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Integrating transcriptional activity in genome-scale models of metabolism

BMC Systems BiologyBMC series – open, inclusive and trusted201711 (Suppl 7) :134

https://doi.org/10.1186/s12918-017-0507-0

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Abstract

Background

Genome-scale metabolic models provide an opportunity for rational approaches to studies of the different reactions taking place inside the cell. The integration of these models with gene regulatory networks is a hot topic in systems biology. The methods developed to date focus mostly on resolving the metabolic elements and use fairly straightforward approaches to assess the impact of genome expression on the metabolic phenotype.

Results

We present here a method for integrating the reverse engineering of gene regulatory networks into these metabolic models. We applied our method to a high-dimensional gene expression data set to infer a background gene regulatory network. We then compared the resulting phenotype simulations with those obtained by other relevant methods.

Conclusions

Our method outperformed the other approaches tested and was more robust to noise. We also illustrate the utility of this method for studies of a complex biological phenomenon, the diauxic shift in yeast.

Keywords

  • Inference and interrogation of regulatory network
  • Metabolic modeling
  • Saccharomyces cerevisiae

Background

The modeling of biological systems has come a long way for gene regulation, signaling networks and metabolism, but even the most cutting-edge models still focus on one subsystem at the time. The integration of the many subsystems that function together, with the development of modeling paradigms, is the next step in the process, and promising results have already been obtained [1]. For example, [2], constructed a whole-cell model by connecting 28 individual models, one for each of the relevant cell functions. The resulting model included more than 1200 experimentally observed parameters. Impressive as it is, the development of this model required a huge effort for a single organism. We aimed to develop a general methodology that can be adapted to different organisms very easily through minor modifications. We aimed to retain as much information as possible concerning external and internal effects on genotype-phenotype interactions. For example, computational techniques have recently been used to optimize the yield of substrates produced by microorganisms for industry [3] and to study gene-metabolism interactions in medicine [4].

We focus here on the integration between metabolic models and gene regulatory networks for studies of growth phenotypes. Metabolic models represent the chemical reactions required for growth and sustenance [5], whereas gene regulatory networks comprise the biological programs responsible for regulating cell function [6]. We aimed to use data analysis and mathematical modeling tools to improve both the quantity and quality of biological hypotheses relating to these two subsystems.

Related approaches include: pFBA [7] which involves two-level optimization together with post-processing and the detection of redundant fluxes, E-flux [8] in which the linear constraints on fluxes are derived from gene expression data for control and a specific conditions, GIMME [9], which uses gene expression data and a regulatory metabolic objective to detect inconsistencies in fluxes, and iFBA [10], in which a kinetic model of E. coli catabolite repression has been integrated into a simplified metabolic model. The iFBA approach requires the setting of a number of Ordinary Differential Equations(ODE) with their kinetic parameters, which decreases the generality of the model. Another integrative approach is PROM [11] in which gene expression data sets are used to compute the conditional probability of an enzyme being expressed given that its regulators are perturbed, these probabilities then being used to constrain a flux balance analysis model. Similarly, TRFBA uses gene expression data and a piece-wise linear model to formulate an optimization program accounting for gene expression [12]. One of the main drawbacks of all these previously described methods is the need to determine which TFs regulate each gene. These approaches are therefore dependent on the quality of the curated network.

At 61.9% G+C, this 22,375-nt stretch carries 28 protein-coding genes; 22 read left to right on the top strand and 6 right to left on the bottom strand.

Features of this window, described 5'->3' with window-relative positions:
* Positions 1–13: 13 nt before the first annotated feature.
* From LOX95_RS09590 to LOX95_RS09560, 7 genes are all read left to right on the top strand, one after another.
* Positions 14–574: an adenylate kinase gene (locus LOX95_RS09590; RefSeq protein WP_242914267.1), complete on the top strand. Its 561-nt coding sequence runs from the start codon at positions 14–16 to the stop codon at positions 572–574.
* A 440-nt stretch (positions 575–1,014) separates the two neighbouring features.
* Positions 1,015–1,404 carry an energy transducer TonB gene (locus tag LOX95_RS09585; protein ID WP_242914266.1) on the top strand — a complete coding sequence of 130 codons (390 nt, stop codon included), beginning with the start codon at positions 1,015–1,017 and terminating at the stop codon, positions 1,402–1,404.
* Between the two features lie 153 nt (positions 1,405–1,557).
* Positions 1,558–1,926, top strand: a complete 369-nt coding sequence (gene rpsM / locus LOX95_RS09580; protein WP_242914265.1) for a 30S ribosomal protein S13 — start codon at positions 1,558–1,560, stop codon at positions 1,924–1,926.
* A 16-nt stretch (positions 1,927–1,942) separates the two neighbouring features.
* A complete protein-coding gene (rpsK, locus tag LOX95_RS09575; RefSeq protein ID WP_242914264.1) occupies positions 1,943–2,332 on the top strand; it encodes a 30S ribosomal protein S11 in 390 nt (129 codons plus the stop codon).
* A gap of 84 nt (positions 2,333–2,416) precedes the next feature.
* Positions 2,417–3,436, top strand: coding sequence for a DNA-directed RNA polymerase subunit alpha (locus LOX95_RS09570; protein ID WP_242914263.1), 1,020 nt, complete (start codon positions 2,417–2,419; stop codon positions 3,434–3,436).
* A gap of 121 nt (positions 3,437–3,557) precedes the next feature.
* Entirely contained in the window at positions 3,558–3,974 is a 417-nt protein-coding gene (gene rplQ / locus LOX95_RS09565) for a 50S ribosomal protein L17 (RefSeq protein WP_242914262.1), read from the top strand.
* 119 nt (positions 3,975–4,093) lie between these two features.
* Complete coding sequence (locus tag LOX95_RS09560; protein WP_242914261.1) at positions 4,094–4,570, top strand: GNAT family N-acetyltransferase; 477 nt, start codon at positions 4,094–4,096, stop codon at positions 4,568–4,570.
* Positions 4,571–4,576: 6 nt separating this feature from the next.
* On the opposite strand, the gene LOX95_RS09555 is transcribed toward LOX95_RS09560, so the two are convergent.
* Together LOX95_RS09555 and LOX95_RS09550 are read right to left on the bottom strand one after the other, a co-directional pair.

We used a statistical reverse engineering method, hLICORN [13], to infer the targets of a given set of regulators at the genome scale. We then assessed the effect of a regulator on its inferred targets in a particular data set, using the CoRegNet [14] tool, which has functions for scoring the activating or repressing effects of a regulator. The derived score, or “influence”, represents the transcriptional state of the cell and forms the basis for posterior integration with metabolic models. CoRegNet allows prior knowledge from various sources to be integrated into the model, in accordance with the recommendations of the DREAM5 consortium [15]. Despite the many and varied publications on gene regulatory network inference [15], few efforts have been made to integrate these inference methods into other systems biology tools.

We based our metabolic analysis on phenotype simulations. We used a well-documented model of yeast metabolism iTO977 [16]. We assembled the inferred gene regulatory and metabolic model together in a rational manner, to simulate growth phenotype and exchange fluxes in an algorithm that we call CoRegFlux. We tested our solution against other state-of-the art methods in a rigorous experimental setting for model benchmarking and comparison [17].

Methods

The CoRegFlux workflow can be summarized as follows: inference of the gene regulatory network from transcriptomic data, network interrogation to predict enzyme activity in a given context and, finally, adjustment of the metabolic model for phenotype simulation. The complete workflow is presented in Fig. 1 along with a step-by-step description for a case study in S. cerevisae in the sections below, data and source code can be downloaded from http://github.com/i3bionet/CoRegFlux.